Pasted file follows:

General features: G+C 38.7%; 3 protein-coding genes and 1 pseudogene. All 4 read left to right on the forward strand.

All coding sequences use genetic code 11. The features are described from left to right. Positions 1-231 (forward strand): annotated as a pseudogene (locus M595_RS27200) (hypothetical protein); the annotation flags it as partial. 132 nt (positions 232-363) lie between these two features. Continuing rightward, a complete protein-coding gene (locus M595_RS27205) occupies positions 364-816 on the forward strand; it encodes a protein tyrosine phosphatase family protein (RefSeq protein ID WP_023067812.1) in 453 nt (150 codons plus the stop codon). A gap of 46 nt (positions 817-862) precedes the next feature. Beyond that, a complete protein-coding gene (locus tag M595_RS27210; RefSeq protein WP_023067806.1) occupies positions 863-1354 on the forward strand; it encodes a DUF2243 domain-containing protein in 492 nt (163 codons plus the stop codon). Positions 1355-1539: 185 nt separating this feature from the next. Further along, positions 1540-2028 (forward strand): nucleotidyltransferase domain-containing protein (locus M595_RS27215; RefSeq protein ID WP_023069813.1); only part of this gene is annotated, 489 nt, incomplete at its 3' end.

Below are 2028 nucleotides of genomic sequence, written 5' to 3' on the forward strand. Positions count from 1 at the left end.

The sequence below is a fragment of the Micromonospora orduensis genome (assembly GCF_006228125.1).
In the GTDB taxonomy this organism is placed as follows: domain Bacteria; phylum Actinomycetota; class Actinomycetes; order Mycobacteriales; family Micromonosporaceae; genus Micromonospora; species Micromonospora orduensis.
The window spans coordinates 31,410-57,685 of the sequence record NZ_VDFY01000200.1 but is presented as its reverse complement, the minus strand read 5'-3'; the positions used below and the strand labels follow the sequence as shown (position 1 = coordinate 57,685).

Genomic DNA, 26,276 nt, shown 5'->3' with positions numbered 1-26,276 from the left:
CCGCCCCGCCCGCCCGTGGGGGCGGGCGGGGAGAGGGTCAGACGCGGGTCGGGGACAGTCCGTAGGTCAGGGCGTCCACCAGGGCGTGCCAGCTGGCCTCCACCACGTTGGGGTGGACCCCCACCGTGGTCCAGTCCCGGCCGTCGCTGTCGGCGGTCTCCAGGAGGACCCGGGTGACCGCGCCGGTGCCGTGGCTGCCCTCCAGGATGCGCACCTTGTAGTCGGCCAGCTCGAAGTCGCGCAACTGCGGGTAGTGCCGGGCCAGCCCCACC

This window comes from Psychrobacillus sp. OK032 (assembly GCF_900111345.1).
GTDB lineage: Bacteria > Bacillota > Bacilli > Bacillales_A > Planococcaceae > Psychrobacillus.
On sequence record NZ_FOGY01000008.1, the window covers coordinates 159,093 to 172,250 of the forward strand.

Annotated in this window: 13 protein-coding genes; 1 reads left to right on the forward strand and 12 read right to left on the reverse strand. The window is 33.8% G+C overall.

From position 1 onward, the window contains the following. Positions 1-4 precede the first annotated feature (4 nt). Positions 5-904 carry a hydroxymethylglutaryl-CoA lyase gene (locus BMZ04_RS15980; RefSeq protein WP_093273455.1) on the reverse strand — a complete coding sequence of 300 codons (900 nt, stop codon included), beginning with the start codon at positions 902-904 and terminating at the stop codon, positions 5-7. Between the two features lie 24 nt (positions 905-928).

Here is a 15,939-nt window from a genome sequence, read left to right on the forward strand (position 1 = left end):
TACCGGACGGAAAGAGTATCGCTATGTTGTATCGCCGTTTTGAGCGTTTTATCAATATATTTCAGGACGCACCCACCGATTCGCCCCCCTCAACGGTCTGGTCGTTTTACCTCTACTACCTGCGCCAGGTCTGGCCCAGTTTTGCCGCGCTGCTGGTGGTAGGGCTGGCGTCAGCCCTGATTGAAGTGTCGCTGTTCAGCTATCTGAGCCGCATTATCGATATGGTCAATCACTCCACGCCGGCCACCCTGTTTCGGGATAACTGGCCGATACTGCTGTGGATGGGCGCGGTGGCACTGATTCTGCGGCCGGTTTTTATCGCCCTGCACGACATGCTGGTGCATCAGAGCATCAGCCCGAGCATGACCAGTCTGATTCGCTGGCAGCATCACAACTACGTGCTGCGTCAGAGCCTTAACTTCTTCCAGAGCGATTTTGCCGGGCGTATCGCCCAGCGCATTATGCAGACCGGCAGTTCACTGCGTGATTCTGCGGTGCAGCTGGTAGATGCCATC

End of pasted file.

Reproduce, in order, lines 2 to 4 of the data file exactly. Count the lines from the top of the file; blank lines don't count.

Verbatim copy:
All coding sequences use genetic code 11. The features are described from left to right. Positions 1-231 (forward strand): annotated as a pseudogene (locus M595_RS27200) (hypothetical protein); the annotation flags it as partial. 132 nt (positions 232-363) lie between these two features. Continuing rightward, a complete protein-coding gene (locus M595_RS27205) occupies positions 364-816 on the forward strand; it encodes a protein tyrosine phosphatase family protein (RefSeq protein ID WP_023067812.1) in 453 nt (150 codons plus the stop codon). A gap of 46 nt (positions 817-862) precedes the next feature. Beyond that, a complete protein-coding gene (locus tag M595_RS27210; RefSeq protein WP_023067806.1) occupies positions 863-1354 on the forward strand; it encodes a DUF2243 domain-containing protein in 492 nt (163 codons plus the stop codon). Positions 1355-1539: 185 nt separating this feature from the next. Further along, positions 1540-2028 (forward strand): nucleotidyltransferase domain-containing protein (locus M595_RS27215; RefSeq protein ID WP_023069813.1); only part of this gene is annotated, 489 nt, incomplete at its 3' end.

Below are 2028 nucleotides of genomic sequence, written 5' to 3' on the forward strand. Positions count from 1 at the left end.

The sequence below is a fragment of the Micromonospora orduensis genome (assembly GCF_006228125.1).